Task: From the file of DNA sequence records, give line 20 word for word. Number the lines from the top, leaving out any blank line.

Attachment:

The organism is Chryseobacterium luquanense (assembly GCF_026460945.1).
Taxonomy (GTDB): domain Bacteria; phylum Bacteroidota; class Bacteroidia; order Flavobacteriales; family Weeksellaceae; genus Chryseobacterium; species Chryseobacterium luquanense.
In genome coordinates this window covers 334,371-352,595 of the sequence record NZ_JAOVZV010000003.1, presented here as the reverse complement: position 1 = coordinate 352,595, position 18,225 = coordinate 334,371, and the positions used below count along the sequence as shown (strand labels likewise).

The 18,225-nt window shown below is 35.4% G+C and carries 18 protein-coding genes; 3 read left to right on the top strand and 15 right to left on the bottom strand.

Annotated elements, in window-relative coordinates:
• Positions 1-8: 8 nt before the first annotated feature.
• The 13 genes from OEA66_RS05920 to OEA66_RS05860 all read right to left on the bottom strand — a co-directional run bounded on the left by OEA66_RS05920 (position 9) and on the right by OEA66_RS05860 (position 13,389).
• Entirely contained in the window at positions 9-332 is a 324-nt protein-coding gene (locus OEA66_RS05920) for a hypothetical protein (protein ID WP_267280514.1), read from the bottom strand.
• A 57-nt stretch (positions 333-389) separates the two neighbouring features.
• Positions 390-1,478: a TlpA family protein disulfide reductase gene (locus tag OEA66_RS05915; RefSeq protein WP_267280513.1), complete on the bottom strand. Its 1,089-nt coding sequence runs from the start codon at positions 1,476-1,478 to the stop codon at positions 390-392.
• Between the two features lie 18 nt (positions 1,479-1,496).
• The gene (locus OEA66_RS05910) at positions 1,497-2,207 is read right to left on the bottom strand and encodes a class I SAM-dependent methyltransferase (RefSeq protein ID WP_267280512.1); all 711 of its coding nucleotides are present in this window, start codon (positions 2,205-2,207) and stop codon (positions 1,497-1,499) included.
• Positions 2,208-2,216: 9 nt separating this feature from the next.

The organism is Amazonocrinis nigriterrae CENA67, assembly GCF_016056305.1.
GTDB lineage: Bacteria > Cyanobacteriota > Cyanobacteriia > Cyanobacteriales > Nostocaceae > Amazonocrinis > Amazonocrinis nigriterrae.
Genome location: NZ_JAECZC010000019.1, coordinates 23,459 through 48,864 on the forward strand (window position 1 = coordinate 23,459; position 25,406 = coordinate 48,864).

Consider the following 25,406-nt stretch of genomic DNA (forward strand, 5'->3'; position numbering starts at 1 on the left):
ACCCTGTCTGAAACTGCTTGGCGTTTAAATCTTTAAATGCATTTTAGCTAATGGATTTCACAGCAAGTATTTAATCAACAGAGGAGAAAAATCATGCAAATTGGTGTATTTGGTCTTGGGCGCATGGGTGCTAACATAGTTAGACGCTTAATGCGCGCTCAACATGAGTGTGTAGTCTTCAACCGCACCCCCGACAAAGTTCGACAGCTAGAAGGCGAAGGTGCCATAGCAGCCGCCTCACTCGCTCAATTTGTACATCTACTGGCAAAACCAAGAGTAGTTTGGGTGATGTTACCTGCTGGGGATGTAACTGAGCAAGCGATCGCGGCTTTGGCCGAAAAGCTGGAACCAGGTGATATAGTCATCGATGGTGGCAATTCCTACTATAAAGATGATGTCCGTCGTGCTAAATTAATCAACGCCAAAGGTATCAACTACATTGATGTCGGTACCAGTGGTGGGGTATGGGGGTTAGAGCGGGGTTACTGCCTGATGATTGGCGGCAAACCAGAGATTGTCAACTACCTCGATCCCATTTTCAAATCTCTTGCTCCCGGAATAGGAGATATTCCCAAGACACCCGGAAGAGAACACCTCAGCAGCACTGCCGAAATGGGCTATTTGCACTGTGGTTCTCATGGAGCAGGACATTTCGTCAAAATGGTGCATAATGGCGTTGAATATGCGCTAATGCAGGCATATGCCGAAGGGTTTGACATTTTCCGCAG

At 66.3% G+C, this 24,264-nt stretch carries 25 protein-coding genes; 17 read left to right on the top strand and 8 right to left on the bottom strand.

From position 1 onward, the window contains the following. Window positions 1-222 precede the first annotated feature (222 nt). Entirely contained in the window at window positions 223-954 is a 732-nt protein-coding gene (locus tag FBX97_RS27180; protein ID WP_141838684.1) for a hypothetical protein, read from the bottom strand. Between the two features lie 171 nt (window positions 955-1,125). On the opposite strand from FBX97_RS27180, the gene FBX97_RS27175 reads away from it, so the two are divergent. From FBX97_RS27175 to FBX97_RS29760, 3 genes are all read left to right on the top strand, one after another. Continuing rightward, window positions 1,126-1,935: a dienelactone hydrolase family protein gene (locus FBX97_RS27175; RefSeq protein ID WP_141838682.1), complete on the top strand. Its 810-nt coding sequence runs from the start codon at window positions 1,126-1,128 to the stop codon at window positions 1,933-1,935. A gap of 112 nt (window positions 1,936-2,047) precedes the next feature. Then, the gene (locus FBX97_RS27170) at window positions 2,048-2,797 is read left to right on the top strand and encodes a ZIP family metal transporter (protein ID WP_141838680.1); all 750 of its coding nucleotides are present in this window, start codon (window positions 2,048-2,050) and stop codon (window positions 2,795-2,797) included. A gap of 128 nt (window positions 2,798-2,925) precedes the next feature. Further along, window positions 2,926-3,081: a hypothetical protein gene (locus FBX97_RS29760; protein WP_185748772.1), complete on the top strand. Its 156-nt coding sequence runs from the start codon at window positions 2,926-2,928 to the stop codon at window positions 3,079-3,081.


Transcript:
From position 1 onward, the window contains the following. Window positions 1-222 precede the first annotated feature (222 nt). Entirely contained in the window at window positions 223-954 is a 732-nt protein-coding gene (locus tag FBX97_RS27180; protein ID WP_141838684.1) for a hypothetical protein, read from the bottom strand. Between the two features lie 171 nt (window positions 955-1,125). On the opposite strand from FBX97_RS27180, the gene FBX97_RS27175 reads away from it, so the two are divergent. From FBX97_RS27175 to FBX97_RS29760, 3 genes are all read left to right on the top strand, one after another. Continuing rightward, window positions 1,126-1,935: a dienelactone hydrolase family protein gene (locus FBX97_RS27175; RefSeq protein ID WP_141838682.1), complete on the top strand. Its 810-nt coding sequence runs from the start codon at window positions 1,126-1,128 to the stop codon at window positions 1,933-1,935. A gap of 112 nt (window positions 1,936-2,047) precedes the next feature. Then, the gene (locus FBX97_RS27170) at window positions 2,048-2,797 is read left to right on the top strand and encodes a ZIP family metal transporter (protein ID WP_141838680.1); all 750 of its coding nucleotides are present in this window, start codon (window positions 2,048-2,050) and stop codon (window positions 2,795-2,797) included. A gap of 128 nt (window positions 2,798-2,925) precedes the next feature. Further along, window positions 2,926-3,081: a hypothetical protein gene (locus FBX97_RS29760; protein WP_185748772.1), complete on the top strand. Its 156-nt coding sequence runs from the start codon at window positions 2,926-2,928 to the stop codon at window positions 3,079-3,081.